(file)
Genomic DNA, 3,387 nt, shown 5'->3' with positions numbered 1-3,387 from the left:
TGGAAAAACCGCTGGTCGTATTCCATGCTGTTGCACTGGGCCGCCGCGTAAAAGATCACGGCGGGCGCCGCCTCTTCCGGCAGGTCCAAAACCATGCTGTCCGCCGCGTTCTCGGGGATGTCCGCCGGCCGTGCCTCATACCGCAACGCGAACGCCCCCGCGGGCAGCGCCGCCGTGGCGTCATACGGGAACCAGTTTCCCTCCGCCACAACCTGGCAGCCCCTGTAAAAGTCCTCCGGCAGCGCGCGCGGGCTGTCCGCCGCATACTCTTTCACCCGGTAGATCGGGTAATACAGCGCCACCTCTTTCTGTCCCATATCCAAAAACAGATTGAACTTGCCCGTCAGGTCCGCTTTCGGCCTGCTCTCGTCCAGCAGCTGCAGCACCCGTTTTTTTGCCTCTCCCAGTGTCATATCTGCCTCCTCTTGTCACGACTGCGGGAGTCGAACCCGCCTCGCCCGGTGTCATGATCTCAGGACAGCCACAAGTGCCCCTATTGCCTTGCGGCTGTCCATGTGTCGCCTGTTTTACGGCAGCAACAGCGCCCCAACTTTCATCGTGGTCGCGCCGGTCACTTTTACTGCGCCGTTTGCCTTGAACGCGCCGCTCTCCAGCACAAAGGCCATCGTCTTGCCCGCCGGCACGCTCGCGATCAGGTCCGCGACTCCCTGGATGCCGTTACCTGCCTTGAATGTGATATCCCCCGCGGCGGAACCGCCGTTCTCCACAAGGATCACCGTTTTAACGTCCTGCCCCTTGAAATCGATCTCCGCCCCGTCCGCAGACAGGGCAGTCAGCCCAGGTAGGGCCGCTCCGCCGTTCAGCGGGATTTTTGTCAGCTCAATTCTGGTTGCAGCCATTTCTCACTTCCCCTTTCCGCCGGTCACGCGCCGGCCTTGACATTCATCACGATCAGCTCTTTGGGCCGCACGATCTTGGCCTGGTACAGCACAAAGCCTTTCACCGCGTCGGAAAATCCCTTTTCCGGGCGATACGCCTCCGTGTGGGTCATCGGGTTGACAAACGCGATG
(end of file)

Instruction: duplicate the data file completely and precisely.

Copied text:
Genomic DNA, 3,387 nt, shown 5'->3' with positions numbered 1-3,387 from the left:
TGGAAAAACCGCTGGTCGTATTCCATGCTGTTGCACTGGGCCGCCGCGTAAAAGATCACGGCGGGCGCCGCCTCTTCCGGCAGGTCCAAAACCATGCTGTCCGCCGCGTTCTCGGGGATGTCCGCCGGCCGTGCCTCATACCGCAACGCGAACGCCCCCGCGGGCAGCGCCGCCGTGGCGTCATACGGGAACCAGTTTCCCTCCGCCACAACCTGGCAGCCCCTGTAAAAGTCCTCCGGCAGCGCGCGCGGGCTGTCCGCCGCATACTCTTTCACCCGGTAGATCGGGTAATACAGCGCCACCTCTTTCTGTCCCATATCCAAAAACAGATTGAACTTGCCCGTCAGGTCCGCTTTCGGCCTGCTCTCGTCCAGCAGCTGCAGCACCCGTTTTTTTGCCTCTCCCAGTGTCATATCTGCCTCCTCTTGTCACGACTGCGGGAGTCGAACCCGCCTCGCCCGGTGTCATGATCTCAGGACAGCCACAAGTGCCCCTATTGCCTTGCGGCTGTCCATGTGTCGCCTGTTTTACGGCAGCAACAGCGCCCCAACTTTCATCGTGGTCGCGCCGGTCACTTTTACTGCGCCGTTTGCCTTGAACGCGCCGCTCTCCAGCACAAAGGCCATCGTCTTGCCCGCCGGCACGCTCGCGATCAGGTCCGCGACTCCCTGGATGCCGTTACCTGCCTTGAATGTGATATCCCCCGCGGCGGAACCGCCGTTCTCCACAAGGATCACCGTTTTAACGTCCTGCCCCTTGAAATCGATCTCCGCCCCGTCCGCAGACAGGGCAGTCAGCCCAGGTAGGGCCGCTCCGCCGTTCAGCGGGATTTTTGTCAGCTCAATTCTGGTTGCAGCCATTTCTCACTTCCCCTTTCCGCCGGTCACGCGCCGGCCTTGACATTCATCACGATCAGCTCTTTGGGCCGCACGATCTTGGCCTGGTACAGCACAAAGCCTTTCACCGCGTCGGAAAATCCCTTTTCCGGGCGATACGCCTCCGTGTGGGTCATCGGGTTGACAAACGCGATG